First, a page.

Excel Math's unique Spiraling Process showing spaced repetition

In a separate report, Dr. Will Thalheimer gives an overview of research findings on the spacing effect and related learning factors based on more than 100 articles published in journals in the fields of memory, learning, and instruction.

Dr. Thalheimer’s review of this research shows that spacing learning over time produces substantial learning benefits. In his review, Dr. Thalheimer found that spaced repetitions are generally more effective than non-spaced repetitions. Excel Math incorporates the benefits of spaced repetition in its unique spiraling process. Read more on spaced learning and vocabulary at http://www.phase-6.com/what-is-phase-6/scientific-background/spacing-learning.html.

Dr. Thalheimer found that spacing is particularly beneficial if long-term retention is the goal. And of course, long-term retention is the goal in elementary math classes. He discovered that spacing helps minimize forgetting. Real learning doesn’t usually occur in one-time events. Read more on his blog at http://www.willatworklearning.com.

Take a closer look at how Excel Math incorporates a distributed-mixed format with spaced repetition in its spiraling process. Coins are introduced in Lesson 43 of Second Grade Math:
Excel Math Lesson 43 Student Worksheet
Then coins are reviewed again two lessons later in the Guided Practice section of Lesson 45:
Excel Math Lesson 45 Student Worksheet
After being reintroduced for several weeks, coins are included once again in the Homework section of Lesson 106. This shows just a glimpse of the spiraling process and spaced repetition of concepts found in Excel Math:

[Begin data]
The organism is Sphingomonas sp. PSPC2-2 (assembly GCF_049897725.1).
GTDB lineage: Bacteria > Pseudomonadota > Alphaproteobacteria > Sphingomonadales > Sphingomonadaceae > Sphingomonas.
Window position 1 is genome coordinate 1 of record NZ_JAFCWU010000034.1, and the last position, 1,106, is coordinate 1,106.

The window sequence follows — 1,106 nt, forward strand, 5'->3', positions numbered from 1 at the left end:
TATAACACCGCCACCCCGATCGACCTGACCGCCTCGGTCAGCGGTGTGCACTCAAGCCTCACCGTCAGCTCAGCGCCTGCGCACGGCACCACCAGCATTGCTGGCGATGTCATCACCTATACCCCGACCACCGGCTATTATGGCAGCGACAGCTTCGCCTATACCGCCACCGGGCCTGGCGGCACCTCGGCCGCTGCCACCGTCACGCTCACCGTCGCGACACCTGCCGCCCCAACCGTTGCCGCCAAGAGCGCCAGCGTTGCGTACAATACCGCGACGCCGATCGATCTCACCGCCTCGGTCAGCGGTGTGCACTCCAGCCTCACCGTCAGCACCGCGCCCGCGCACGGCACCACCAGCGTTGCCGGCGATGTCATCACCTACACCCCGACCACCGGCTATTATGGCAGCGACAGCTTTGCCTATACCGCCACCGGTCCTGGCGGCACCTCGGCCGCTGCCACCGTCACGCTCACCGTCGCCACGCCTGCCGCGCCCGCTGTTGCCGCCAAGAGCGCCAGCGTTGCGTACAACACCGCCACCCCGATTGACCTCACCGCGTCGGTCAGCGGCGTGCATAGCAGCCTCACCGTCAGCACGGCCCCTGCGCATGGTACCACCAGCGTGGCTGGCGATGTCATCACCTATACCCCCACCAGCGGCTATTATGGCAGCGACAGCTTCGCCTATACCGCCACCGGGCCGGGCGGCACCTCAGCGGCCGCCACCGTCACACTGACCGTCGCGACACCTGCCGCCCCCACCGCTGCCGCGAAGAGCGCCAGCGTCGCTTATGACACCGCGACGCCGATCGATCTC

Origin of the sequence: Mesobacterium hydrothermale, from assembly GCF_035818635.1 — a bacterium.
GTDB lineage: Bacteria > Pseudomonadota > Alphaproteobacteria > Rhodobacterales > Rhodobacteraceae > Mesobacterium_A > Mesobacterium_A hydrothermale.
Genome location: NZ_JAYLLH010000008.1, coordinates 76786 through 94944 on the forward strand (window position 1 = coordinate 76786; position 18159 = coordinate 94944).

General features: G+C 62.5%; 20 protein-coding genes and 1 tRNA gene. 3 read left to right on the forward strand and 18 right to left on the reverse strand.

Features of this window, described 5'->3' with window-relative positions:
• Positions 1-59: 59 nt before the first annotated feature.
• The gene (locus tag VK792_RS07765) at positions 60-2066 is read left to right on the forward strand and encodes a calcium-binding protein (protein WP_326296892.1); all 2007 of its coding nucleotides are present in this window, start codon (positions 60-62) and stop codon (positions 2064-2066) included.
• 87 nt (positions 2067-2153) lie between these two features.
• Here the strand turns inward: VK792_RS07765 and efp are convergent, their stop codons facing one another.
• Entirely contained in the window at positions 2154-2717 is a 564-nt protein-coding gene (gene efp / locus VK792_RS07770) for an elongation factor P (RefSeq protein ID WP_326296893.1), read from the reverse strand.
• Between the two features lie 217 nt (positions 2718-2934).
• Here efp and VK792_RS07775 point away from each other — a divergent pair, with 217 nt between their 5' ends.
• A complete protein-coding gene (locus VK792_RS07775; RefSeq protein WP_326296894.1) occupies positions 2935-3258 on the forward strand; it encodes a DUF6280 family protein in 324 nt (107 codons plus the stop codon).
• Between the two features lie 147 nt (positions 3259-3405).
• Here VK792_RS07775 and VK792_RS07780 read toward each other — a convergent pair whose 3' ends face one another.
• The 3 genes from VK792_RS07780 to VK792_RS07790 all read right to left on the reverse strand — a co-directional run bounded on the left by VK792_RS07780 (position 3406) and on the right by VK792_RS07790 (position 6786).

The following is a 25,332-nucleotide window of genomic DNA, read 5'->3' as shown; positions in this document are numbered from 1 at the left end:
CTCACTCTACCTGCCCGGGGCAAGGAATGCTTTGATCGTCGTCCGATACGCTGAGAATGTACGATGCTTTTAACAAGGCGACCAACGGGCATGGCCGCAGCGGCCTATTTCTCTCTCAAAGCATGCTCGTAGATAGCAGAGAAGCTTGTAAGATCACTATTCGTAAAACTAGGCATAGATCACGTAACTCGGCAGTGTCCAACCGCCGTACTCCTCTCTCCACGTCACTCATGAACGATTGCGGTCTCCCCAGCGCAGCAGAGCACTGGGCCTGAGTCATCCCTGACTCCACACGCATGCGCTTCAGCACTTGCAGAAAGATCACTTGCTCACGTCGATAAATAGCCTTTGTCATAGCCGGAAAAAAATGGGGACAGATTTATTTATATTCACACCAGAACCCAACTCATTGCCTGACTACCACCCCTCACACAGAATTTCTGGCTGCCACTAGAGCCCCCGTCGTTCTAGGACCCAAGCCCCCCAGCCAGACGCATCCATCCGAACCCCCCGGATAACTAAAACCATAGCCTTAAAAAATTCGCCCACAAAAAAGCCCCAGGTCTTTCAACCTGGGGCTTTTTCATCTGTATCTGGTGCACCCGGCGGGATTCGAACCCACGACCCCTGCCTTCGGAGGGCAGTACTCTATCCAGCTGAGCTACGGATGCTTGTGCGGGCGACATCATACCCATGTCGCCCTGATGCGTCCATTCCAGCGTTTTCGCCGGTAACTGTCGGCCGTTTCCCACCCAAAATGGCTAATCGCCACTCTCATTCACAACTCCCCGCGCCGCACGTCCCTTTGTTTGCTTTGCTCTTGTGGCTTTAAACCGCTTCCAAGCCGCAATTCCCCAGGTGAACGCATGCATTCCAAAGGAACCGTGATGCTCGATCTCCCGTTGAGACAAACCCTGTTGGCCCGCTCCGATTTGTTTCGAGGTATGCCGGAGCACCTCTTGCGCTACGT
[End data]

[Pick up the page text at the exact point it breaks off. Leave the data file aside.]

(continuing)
Here's what a dual immersion teacher had to say about the unique spiraling system in Excel Math:
“We like Excel because the concepts spiral and increase in difficulty throughout the year. New concepts are introduced every few days in First Grade, instead of daily. We also use _____ program and, while the children like the colorful pictures, it is a very difficult program to use in the classroom, because there is no chance for practice and each page is a new concept taught in isolation."
With the Excel Math Projectable Lessons, students get even more practice reviewing math concepts on the white board or interactive board. Lessons are included on a CD so they can be projected on the board. There is plenty of space for the student (or teacher) to solve the problem while the rest of the class watches. The next slide shows the problem with the answers in red so the students can check their answers. Read more about Projectable Lessons.

Need a sample packet to decide if Excel Math is right for you and your students? Download one here or leave us a comment with your email address (or your physical address) and we'll send it to you. We won't post your comment so you can contact us without making your contact information public. Try out our unique spiraling system and see how it works with your students!

NOTE: The researchers quoted in this post have not reviewed nor endorsed Excel Math. The teachers who have used Excel Math with their students have endorsed it wholeheartedly!